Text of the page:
By Dr. Mallika Marshall

BOSTON (CBS) – Doctors at Boston Children’s Hospital are repairing ruptured ACLs with a less invasive procedure, and they think it could change the course of treatment.

Corey Peak of Cambridge took a nasty tumble on the ski slopes last January.

“I heard two pops while I was falling,” Peak explains. “One was my right ski binding coming undone which is good because it helps protect the knee. But the other side I think was my right ACL rupturing.”

Peak is among hundreds of thousands of people who tear their ACLs every year. Girls who play sports like soccer, basketball, lacrosse and field hockey are most at risk.

Many require ACL reconstruction surgery where a tendon graft is used from another part of the knee.  That means patients have to recover from the ACL tear and the graft.

“Most patients are out of their sports for six to nine months from surgery and most aren’t back to their pre-injury level until maybe a year after surgery,” says Dr. Martha Murray, an orthopedic surgeon at Boston Children’s Hospital.

Dr. Murray and her team have now developed a procedure called “bridge-enhanced ACL repair.”

A sponge is used to stimulate the ACL to repair itself. Over six-to-eight weeks, the ends of the torn ACL grow into the sponge and reconnect.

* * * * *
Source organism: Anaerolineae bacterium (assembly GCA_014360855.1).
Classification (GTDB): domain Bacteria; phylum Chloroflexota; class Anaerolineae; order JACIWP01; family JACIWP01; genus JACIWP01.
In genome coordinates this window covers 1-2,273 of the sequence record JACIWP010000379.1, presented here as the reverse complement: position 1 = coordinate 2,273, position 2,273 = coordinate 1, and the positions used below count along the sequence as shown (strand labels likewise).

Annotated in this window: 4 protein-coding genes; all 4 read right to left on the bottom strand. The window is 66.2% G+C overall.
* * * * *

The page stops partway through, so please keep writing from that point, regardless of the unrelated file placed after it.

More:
Peak was their first patient.

“Pretty quickly we noticed that my recover went a little bit faster than we might have expected with a reconstruction,” Peak said.

Early results show this repaired ACL may work as the well as one reconstructed with a graft, and the hope is a faster recovery and a lower risk of arthritis in the injured knee.

“To see the potential for a procedure which would make ACL surgery less onerous for our patients or burdensome for our patients is really gratifying,” says Dr. Murray.

One year later, Peak is back to playing sports and sometimes forgets which knee was injured.

“It’s kind of like a good break up where you don’t think about it anymore,” Peak joked.

So far Boston Children’s has only tested the procedure on adults.

In the next phase of clinical trials, they will perform the surgery on young adults and children as young as 14.

If all goes well, within the next few years, they hope to win FDA approval to offer it to the general public.

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